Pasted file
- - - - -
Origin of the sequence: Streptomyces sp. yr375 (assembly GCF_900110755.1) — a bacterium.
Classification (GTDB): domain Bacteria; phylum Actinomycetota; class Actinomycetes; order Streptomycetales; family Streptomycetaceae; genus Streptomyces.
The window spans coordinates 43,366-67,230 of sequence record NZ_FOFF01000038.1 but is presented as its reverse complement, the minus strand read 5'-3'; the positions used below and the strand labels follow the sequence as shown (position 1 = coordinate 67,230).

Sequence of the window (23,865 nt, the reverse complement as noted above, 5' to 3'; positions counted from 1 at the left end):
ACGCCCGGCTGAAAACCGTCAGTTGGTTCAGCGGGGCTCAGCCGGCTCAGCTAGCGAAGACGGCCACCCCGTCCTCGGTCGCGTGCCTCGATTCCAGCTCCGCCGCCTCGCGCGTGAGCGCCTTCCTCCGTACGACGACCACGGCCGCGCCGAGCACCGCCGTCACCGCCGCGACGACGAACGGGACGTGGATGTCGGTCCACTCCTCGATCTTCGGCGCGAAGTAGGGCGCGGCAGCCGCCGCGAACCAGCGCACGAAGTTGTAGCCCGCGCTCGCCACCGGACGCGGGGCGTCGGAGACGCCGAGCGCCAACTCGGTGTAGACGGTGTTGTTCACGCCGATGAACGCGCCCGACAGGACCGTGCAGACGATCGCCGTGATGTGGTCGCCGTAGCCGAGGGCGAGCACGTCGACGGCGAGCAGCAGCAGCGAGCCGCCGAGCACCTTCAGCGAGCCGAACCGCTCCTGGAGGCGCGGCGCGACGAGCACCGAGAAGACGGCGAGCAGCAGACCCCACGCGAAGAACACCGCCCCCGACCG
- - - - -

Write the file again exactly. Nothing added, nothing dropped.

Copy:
Origin of the sequence: Streptomyces sp. yr375 (assembly GCF_900110755.1) — a bacterium.
Classification (GTDB): domain Bacteria; phylum Actinomycetota; class Actinomycetes; order Streptomycetales; family Streptomycetaceae; genus Streptomyces.
The window spans coordinates 43,366-67,230 of sequence record NZ_FOFF01000038.1 but is presented as its reverse complement, the minus strand read 5'-3'; the positions used below and the strand labels follow the sequence as shown (position 1 = coordinate 67,230).

Sequence of the window (23,865 nt, the reverse complement as noted above, 5' to 3'; positions counted from 1 at the left end):
ACGCCCGGCTGAAAACCGTCAGTTGGTTCAGCGGGGCTCAGCCGGCTCAGCTAGCGAAGACGGCCACCCCGTCCTCGGTCGCGTGCCTCGATTCCAGCTCCGCCGCCTCGCGCGTGAGCGCCTTCCTCCGTACGACGACCACGGCCGCGCCGAGCACCGCCGTCACCGCCGCGACGACGAACGGGACGTGGATGTCGGTCCACTCCTCGATCTTCGGCGCGAAGTAGGGCGCGGCAGCCGCCGCGAACCAGCGCACGAAGTTGTAGCCCGCGCTCGCCACCGGACGCGGGGCGTCGGAGACGCCGAGCGCCAACTCGGTGTAGACGGTGTTGTTCACGCCGATGAACGCGCCCGACAGGACCGTGCAGACGATCGCCGTGATGTGGTCGCCGTAGCCGAGGGCGAGCACGTCGACGGCGAGCAGCAGCAGCGAGCCGCCGAGCACCTTCAGCGAGCCGAACCGCTCCTGGAGGCGCGGCGCGACGAGCACCGAGAAGACGGCGAGCAGCAGACCCCACGCGAAGAACACCGCCCCCGACCG